Get Fit, Get Healthy: Squash Boom Beet
Posted: Feb 16, 2017 5:34 PM EST
We all remember being there as children, pushing those Brussels sprouts around the plate, wishing they’d disappear.
Our parents were close by, telling us to eat our vegetables.
It certainly wasn’t the best way to inspire a love of different foods, but a Traverse City mom has a different way, a better way, to make eating an adventure for the whole family.
Learn how in this week’s Get Fit, Get Healthy.
For many mothers, this looks like fantasy land.
Kids helping make dinner and eating their vegetables!
But life wasn’t always like this for mom of three, Lisa Maxbauer-Price.
“Running around to t-ball games and soccer games and stuff, I just felt like we were losing track of food, too. We were losing our connection of where, really, food comes from. I didn’t want my kids to think it was just frozen pizza for dinner, or, you know, that carrots come washed and peeled in a plastic bag,” says Lisa.
But this health and nutrition journalist knew how important it is to establish good eating habits now, while her boys were still young.
“Over the years in my career, I’ve interviewed hundreds, if not thousands of people who’ve suffered from health or weight problems and they’ve all pretty much told me the same thing; they wished they learned to be better eaters when they were children. So I knew that was key, if we could start educating kids to be more empowered eaters that may make a major change for the course of their whole life,” explains Lisa.
That was how her book, “Squash Boom Beet” was born.
“I’m on a mission to get people to get healthy, so that’s awesome if people can start eating healthier. But I really want people to start having more fun with their food again, and be more adventurous eaters,” says Lisa.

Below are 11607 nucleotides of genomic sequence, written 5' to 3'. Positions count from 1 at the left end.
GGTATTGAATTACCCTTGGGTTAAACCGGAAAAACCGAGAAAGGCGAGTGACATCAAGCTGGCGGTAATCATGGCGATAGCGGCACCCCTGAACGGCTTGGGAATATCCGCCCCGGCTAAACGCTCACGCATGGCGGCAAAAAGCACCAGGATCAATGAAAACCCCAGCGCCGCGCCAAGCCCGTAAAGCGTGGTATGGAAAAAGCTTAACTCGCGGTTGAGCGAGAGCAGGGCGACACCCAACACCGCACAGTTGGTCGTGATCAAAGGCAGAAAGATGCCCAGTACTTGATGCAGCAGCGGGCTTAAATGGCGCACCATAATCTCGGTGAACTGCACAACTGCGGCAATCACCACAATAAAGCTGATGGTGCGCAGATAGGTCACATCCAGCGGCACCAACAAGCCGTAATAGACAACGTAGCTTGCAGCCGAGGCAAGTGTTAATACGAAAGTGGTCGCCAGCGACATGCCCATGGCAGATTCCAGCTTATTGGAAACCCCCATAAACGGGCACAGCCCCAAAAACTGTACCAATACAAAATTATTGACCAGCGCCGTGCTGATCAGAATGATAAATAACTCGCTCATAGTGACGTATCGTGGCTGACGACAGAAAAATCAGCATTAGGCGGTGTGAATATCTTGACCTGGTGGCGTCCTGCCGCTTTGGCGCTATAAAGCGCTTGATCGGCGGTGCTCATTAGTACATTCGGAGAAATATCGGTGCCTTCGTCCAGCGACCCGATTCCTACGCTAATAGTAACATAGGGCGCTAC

And what could be more adventurous than dinosaur kale or carnival squash?
“All the bright colors and the crazy textures, and especially the really interesting names. What kid wouldn’t want to brag that they’ve had dragon tongue beans or fairytale eggplant?” says Lisa.
She took this journey with her family. She did all the photography and everything featured in the book is grown at farms across Northern Michigan.
“I’m a fifth generation Traverse City native, so the fact that I could use my background and help raise awareness to agriculture here is just meaningful to me,” explains Lisa.
So as she picked up all these vegetables, the family got to taste them all too.
“Around our table, we say eat brave. You know if someone is looking at something and they look like they don’t want to try it or they’re being picky, we chant ‘eat brave’ just give it a try, you know,” says Lisa.
And making them a part of the process certainly helps — from shopping to cooking.
“Kids love playing with their food, food chopping and stuff, and it’s pretty empowering if you give a kid a kids safety knife and let them chop a red cabbage they will think it’s the most exciting thing in the world to play with their food,” explains Lisa.
But these changes don’t happen overnight.
For parents who aren’t having a lot of luck bringing their kids and vegetables together in harmony, Lisa understands and has some advice.
“It’s so hard. I think in a lot of ways you think about nutrition like a sprint. I just have to get them to eat this one meal, whatever it takes, begging or whatever, but I’m trying to inspire families to think of it as more of a marathon. Like, if you can just start planting these seeds and empowering them now, it gets easier in the long run and you get a lot farther with it,” says Lisa.